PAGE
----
July 20, 2013 6:00 pm • Howard Yune •
A new team effort among Napa County community groups aims to remove the roadblocks standing between thousands of immigrants and U.S. citizenship, beginning by month’s end.
With funding from the Napa Valley Community Foundation, a group of local nonprofits is preparing to offer services to legal permanent residents in the county who wish to become citizens.
More than 80 individuals, families, companies and foundations have contributed $1 million to the Community Foundation in recent months to make this project possible. The foundation still needs to raise $100,000 to fully fund the three-year effort and is welcoming contributions of any size.
The campaign is a joint effort of the Puertas Abiertas Community Resource Center, the McPherson Family Resource Center, Legal Aid of Napa Valley and the International Institute of the Bay Area. The group will offer its programs under the name Citizenship Legal Services.
The first citizenship workshop will take place July 30 at 4 p.m. in the McPherson Elementary School’s Multi-Use Room.
Workshop guests will begin with screenings to check residents’ eligibility to take the citizenship examination, according to Laura Lopez, outreach coordinator for the McPherson Family Resource Center, a program partner.
The session also will cover checking for exemptions from the $680 naturalization fee, providing records of entries and exits from the U.S., and reviews by Citizenship Legal Services staff and an immigration attorney.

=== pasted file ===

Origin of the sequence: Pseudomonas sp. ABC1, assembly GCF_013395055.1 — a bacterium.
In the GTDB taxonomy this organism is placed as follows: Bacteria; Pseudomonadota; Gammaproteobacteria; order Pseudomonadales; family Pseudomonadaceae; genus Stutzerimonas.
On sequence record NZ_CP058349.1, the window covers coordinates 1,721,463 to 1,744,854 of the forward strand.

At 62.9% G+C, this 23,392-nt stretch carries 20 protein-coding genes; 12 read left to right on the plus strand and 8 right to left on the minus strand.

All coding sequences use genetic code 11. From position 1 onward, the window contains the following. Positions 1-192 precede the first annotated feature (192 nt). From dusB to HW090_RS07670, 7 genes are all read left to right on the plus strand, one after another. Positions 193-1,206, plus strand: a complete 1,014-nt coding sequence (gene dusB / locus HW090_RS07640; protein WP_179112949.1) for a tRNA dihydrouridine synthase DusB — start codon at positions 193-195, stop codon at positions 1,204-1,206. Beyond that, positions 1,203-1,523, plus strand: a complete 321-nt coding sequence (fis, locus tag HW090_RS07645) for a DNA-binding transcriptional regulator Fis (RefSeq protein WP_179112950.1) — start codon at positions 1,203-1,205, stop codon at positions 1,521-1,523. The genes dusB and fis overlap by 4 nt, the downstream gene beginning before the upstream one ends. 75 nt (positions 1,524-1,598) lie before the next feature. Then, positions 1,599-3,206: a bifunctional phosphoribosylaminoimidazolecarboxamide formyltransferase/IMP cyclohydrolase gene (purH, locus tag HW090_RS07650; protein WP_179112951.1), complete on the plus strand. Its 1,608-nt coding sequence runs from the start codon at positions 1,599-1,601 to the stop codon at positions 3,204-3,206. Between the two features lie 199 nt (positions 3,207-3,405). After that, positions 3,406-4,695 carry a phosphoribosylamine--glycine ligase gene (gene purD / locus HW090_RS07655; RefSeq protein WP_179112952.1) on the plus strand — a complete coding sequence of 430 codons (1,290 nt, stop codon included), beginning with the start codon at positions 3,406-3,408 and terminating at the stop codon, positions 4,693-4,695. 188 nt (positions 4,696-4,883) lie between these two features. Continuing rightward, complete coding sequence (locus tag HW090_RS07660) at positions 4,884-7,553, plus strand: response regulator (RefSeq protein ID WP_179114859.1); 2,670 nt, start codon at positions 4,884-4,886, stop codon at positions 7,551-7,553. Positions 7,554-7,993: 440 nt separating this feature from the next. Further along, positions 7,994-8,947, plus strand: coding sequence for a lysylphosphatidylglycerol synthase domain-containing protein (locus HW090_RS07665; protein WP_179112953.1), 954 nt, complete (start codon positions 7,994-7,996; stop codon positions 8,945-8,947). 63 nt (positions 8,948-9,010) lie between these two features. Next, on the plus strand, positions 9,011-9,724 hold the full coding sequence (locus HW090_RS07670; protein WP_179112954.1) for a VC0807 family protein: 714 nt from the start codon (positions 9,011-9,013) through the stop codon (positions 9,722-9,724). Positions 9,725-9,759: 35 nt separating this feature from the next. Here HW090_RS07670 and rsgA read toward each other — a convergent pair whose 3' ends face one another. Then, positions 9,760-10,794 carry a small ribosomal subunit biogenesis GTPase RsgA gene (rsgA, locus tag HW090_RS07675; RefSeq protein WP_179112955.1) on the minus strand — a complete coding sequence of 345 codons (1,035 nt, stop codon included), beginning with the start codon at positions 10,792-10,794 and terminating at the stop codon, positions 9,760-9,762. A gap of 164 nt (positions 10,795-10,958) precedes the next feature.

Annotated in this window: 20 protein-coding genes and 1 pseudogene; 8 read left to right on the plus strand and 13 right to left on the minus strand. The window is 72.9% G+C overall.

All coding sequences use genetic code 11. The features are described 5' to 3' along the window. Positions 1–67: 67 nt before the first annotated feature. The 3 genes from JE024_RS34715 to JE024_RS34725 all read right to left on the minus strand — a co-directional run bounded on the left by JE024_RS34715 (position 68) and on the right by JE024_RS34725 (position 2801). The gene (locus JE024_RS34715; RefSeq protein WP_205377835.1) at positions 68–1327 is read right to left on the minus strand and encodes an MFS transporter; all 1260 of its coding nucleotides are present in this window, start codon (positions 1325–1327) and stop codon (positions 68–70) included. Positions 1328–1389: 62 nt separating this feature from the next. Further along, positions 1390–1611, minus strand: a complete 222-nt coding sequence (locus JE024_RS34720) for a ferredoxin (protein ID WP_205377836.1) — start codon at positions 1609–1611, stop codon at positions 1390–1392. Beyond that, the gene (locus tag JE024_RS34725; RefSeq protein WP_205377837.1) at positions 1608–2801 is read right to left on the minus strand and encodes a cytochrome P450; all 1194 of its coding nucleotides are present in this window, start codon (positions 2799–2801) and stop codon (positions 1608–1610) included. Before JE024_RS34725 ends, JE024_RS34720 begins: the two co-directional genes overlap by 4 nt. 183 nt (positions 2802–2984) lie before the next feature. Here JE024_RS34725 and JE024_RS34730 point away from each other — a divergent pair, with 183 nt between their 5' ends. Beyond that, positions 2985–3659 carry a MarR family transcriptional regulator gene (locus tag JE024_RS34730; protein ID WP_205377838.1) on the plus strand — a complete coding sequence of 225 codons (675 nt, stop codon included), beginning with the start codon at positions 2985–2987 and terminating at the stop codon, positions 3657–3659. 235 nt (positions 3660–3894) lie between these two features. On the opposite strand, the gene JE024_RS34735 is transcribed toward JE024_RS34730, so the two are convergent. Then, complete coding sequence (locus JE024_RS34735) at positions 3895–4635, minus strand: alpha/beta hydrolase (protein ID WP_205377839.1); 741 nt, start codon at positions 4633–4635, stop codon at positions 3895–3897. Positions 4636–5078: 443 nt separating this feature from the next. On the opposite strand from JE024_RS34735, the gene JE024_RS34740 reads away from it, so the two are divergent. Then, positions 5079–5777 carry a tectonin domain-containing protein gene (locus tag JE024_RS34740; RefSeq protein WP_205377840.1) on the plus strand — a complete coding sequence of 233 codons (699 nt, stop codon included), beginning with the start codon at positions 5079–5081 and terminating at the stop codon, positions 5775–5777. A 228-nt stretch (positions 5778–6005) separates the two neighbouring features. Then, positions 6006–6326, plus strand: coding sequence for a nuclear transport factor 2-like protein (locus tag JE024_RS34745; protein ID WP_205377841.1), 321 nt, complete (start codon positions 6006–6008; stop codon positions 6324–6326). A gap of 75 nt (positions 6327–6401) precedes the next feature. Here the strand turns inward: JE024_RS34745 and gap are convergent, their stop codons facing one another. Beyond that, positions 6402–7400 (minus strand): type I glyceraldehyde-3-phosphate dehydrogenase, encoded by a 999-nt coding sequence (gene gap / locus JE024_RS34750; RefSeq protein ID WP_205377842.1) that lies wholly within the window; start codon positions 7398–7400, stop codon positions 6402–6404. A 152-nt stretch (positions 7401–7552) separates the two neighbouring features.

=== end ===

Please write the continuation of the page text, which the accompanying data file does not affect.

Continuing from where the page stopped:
While a lack of English proficiency stands in the way of many immigrants’ citizenship, money and even a lack of exam study time also can frustrate applicants, Lopez said.
“I think even people able to communicate in English day to day may not feel comfortable with learning history” for the naturalization test, she said. “People who work multiple jobs, even if they feel comfortable with the language, it’s hard to find time to study.”
Citizenship Legal Services is readying a weekly Napa class to help immigrants prepare for the exams, as well as providing study materials to review at home or work, said Lopez.
There are nearly 9,000 legal permanent residents in Napa County who are eligible to become citizens. If a comprehensive immigration bill is passed, the pool of citizenship-eligible residents could expand by an additional 10,000 people, the foundation said.
“Our goal is to help up to 2,000 people become citizens in the next three years,” Madeline Feldon, lead immigration attorney for Citizenship Legal Services, said in a statement. “One lawyer sitting alone in an office can’t do that. But group processing workshops, where you invite several dozen people to the church hall or the school auditorium, and pair an immigration attorney like me with volunteers and (Board of Immigration Appeals)-accredited representatives, definitely can.”
To reserve a spot at the citizenship workshop, contact either Puertas Abiertas Community Resource Center, Blanca Huijon, intake specialist/case mentor, at 707-224-1786, or McPherson Family Resource Center, Fabiola Osorio, parent leadership coordinator, at 707-363-3798.
• The seminar costs $50 and walk-ins are welcome.
Seniors 60 and older are directed to contact Legal Aid of Napa Valley at 707-259-0579 for free one-to-one assistance.
• To learn more or make a gift to the Napa Valley Community Federation, call 707-254-9565 or visit napavalleycf.org.